Tourist tax ‘justified’ by need to clean up after visitors fill other people’s bins
Dale Spridgeon, local democracy journalist
The leader of Gwynedd Council has cited the ‘tourist levy’ as a solution to holidaymakers in the area who fail to ‘recycle properly’.
Councilor Dyfrig Siencyn said he was “aware” of the problem, adding that he believed it was “warranted” to raise funds to help solve the problem.
The issue was revealed at a full meeting of Gwynedd Council on Thursday June 23.
Independent Councilor Dewi Owen highlighted an issue with visitors to the seaside village of Aberdyfi who he said were ‘putting the wrong things’ in the black bin bags.
Some visitors, he added, also regularly filled other people’s bins with their trash.
Cllr Owen called on the council to ‘do something’, saying it was known to the council where the houses were.
He said: ‘There are over 500 second and holiday homes in Aberdyfi and many of them do not pay rates.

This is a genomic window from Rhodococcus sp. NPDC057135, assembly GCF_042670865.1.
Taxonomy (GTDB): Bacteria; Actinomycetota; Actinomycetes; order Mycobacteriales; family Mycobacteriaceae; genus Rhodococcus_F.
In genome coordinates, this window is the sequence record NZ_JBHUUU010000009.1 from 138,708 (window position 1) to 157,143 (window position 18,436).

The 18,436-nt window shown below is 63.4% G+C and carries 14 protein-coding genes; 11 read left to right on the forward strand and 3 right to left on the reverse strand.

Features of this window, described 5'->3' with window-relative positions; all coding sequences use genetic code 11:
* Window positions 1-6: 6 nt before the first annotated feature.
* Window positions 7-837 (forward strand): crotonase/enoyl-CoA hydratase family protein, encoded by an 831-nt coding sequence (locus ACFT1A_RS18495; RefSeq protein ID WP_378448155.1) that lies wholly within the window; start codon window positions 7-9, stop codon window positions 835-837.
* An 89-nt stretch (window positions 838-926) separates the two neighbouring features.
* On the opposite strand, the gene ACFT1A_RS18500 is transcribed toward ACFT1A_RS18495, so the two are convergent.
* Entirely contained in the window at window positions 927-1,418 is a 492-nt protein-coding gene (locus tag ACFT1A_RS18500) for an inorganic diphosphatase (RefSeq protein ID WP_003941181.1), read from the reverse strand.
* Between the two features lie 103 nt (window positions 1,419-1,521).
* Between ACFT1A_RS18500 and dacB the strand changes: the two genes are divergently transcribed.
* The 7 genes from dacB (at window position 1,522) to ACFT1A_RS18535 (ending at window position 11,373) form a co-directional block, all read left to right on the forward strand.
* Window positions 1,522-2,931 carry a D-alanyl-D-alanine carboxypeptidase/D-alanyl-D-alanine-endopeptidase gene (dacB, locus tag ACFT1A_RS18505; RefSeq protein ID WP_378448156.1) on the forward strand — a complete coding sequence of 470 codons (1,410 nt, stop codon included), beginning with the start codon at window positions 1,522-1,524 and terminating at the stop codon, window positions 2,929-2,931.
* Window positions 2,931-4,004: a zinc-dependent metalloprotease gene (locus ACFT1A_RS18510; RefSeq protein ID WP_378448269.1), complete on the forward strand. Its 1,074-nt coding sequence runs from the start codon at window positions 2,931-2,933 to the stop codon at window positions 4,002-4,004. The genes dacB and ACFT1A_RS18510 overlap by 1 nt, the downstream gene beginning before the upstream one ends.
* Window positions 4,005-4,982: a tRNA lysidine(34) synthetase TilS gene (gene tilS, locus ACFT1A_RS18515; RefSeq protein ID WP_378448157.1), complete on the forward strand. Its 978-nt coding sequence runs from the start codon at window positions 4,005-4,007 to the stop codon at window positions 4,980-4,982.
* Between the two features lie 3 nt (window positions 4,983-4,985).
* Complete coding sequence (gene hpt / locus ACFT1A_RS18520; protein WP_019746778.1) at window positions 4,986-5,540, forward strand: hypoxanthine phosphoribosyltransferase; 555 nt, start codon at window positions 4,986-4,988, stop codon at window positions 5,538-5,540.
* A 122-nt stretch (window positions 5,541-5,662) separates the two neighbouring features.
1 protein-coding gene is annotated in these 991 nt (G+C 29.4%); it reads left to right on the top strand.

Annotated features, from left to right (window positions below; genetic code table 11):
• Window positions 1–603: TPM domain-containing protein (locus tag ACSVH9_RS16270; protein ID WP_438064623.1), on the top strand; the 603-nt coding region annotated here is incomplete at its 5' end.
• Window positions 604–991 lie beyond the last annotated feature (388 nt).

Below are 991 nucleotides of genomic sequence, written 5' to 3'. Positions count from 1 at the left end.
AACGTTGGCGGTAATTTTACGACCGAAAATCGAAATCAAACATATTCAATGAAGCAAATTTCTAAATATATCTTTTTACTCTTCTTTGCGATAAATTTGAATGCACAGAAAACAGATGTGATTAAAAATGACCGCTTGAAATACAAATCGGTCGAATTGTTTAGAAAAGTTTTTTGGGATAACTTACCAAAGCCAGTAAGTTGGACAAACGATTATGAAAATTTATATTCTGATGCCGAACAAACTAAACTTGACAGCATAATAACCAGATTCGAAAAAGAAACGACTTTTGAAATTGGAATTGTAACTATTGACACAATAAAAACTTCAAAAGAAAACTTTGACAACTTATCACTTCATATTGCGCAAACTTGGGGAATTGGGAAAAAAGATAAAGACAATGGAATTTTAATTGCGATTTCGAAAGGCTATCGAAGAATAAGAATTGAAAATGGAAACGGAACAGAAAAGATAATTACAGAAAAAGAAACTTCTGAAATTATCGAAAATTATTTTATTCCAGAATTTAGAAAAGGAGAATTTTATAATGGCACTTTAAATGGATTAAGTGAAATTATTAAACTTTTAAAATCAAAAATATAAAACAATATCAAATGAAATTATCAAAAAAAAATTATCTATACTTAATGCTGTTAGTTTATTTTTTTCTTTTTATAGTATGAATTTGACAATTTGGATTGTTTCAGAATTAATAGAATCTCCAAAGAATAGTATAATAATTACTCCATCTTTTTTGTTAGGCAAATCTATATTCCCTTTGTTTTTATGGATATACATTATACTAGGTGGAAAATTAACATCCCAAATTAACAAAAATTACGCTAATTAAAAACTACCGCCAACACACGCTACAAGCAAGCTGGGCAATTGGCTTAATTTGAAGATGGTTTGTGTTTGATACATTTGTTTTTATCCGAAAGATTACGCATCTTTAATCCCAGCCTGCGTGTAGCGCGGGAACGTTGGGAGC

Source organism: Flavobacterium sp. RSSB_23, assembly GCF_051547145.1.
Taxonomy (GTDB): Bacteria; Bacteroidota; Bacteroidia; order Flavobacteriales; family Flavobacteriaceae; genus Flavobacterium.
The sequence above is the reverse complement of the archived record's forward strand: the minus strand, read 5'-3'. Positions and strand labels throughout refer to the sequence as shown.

“They are the ones who do not properly sort their waste. They put everything in the residual bins.
Cllr Siencyn said: ‘I am aware of the issue Dewi and it is justified in my mind to charge a resort fee so that we can have additional resources to deal with such matters.’
Steffan Jones, head of the highways and municipalities department, added: “Yes. The point you raise is very fair, advise, it can be seen in many places across the county to be honest where vacation homes are located.
“You are absolutely right that they are not using the service we provide properly.
“We face the challenge of changing that procedure and for our recycling officers to go out and target and make sure we are delivering on the service we provide.”
He added that he would contact Cllr Owen “to look into”, in particular, what could be done about the problem at Aberdyfi.
Speaking after the meeting, Dolbenmaen Borough Councilor Cllr Stephen Churchman said: ‘I’m not against a tourist tax in principle but they’re not allowed to do it but they’re pushing it .
“It shouldn’t be seen as a penalty, it’s actually trying to raise funds to cover the cost of what we’ve spent in terms of the extra work created, we have to use extra staff to deal.
“Visitors bring money to the region, but on this one it costs us extra.
“I’m interested in this issue, particularly in terms of scrutinizing it, so that we can try to understand the full extent of the problem.
“If it’s only an occasional problem, why use a tax?
“But if it’s more extensive, we have to do something to recover the costs for us.”
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